There’s a lot of math behind the sound of a show, but you don’t have to work it out symbolically.
The opinions expressed are mine only. These opinions do not necessarily reflect anybody else’s opinions. I do not own, operate, manage, or represent any band, venue, or company that I talk about, unless explicitly noted.
This post is the fault of my high-school education, my dad, and Neil deGrasse Tyson.
In high-school, I was introduced to calculus. I wasn’t particularly interested in the drills and hairy algebra, but I did have an interest in the high-level concepts. I’ve kept my textbook around, and I will sometimes open it up and skim it.
My dad is a lover of cars, and that means he gets magazines about cars and car culture. Every so often, I’ll run across one and see what’s in the pages.
About a month ago, I was on another jaunt through my calculus book when I happened upon a car-mag with an article by Neil deGrasse Tyson. (You know Dr. Tyson. He’s the African-American superstar astrophysicist guy. He hosted and narrated the new version of “Cosmos.”) In that article was a one-line concept that very suddenly connected some dots in my head: Dr. Tyson pointed out that sustained speed isn’t all that exciting – rather, acceleration is where the fun is.
The rate of change.
Exciting derivative calculus makes for exciting music.
Let me explain.
Δy/Δx: It’s Where The Fun Is!
The first thing to say here is that there’s no need to be frightened of those symbols in the section heading. The point of all this is not to say that everybody should reduce music to a set of equations. I’m not suggesting that folks should have to “solve” music in a symbolic way, as a math problem. What I am saying is that mathematical concepts of motion and change can be SUPER informative about the sound of a show. (Or a recording, too.)
I mean, gosh, motion and change. That sounds like it’s really important for an art form involving sine waves. And vibrating stuff, like guitar strings and loudspeakers and such.
Those symbols up there (Δy/Δx) reflect the core of what derivative calculus is concerned with. It’s the study of how fast things are changing. Δy is, conventionally, the change in the vertical-axis value, whereas Δx is the change in the horizontal-axis value. If you remember your geometry, you might recall that the slope of a line is “rise over run,” or “how much does the line go up or down in a given horizontal space?” Rise over run IS Δy/Δx. Derivative calculus is nothing more exotic than finding the slopes of lines, but the algebra does get a bit hairy because of people wanting to get the slopes of lines that are tangent to single, instantaneous points on a curve YOUR EYES ARE GLAZING OVER, I KNOW.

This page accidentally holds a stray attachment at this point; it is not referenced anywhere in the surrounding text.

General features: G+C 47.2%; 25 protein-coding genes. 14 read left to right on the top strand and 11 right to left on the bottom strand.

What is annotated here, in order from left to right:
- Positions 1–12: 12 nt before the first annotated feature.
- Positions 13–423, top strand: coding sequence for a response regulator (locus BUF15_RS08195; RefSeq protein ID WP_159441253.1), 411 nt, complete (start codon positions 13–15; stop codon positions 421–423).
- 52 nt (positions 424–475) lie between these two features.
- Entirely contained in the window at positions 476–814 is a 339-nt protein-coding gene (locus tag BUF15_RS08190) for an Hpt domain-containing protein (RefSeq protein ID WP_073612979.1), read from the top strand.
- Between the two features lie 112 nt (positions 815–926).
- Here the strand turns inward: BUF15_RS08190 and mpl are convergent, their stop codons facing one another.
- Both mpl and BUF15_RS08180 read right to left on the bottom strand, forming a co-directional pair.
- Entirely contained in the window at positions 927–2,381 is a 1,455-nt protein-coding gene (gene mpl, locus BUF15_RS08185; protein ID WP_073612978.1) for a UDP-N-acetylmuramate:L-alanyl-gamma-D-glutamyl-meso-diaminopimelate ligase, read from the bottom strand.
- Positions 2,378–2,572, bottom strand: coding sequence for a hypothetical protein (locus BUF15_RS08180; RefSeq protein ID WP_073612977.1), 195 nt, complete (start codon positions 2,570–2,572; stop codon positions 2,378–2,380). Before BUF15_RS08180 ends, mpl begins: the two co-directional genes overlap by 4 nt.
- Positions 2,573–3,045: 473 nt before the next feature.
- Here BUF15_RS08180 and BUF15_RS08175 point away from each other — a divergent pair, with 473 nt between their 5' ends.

Let’s un-abstractify this. (Un-abstractify is totally a word. I just created it. Send me royalties.)
Remember that article I wrote about the importance of transients? Transients are where a change in volume is high, relative to the amount of time that passes. An uncompressed snare-drum note has a big peak that happens quickly. It’s the same for a kick-drum hit. The “thump” or “crack” happens fast, and decays in a hurry. The difference in sound-pressure from “silence” to the peak volume of the note is Δy, and the time that passes is Δx. Think about it – you’ve seen a waveform in an audio-editor, right? The waveform is a graph of audio intensity over time. The vertical axis (y) is the measure of how loud things are, and the horizontal axis (x) is how much time has passed. Like this:
For music to be really exciting, there has to be dramatic change. For music to be calming, the change has to be restrained. If you want something that’s danceable, or if you want something that has defined, powerful impact regardless of danceability, you’ve got to have room for “big Δy.” There has to be space for volume curves that have steep slopes. The derivative calculus has to be interesting, or all you’ll end up with is a steady-state drone (or crushingly deafening roar, depending on volume) that doesn’t take the audience on much of a ride. (Again, if you want a calming effect, then steady-state at low-volume is probably what you want.) This works across all kinds of timescales, by the way. Your music might not have sharp, high-speed transients that take place over a few milliseconds, but you can still move the audience with swells and decrescendos that develop over the span of minutes.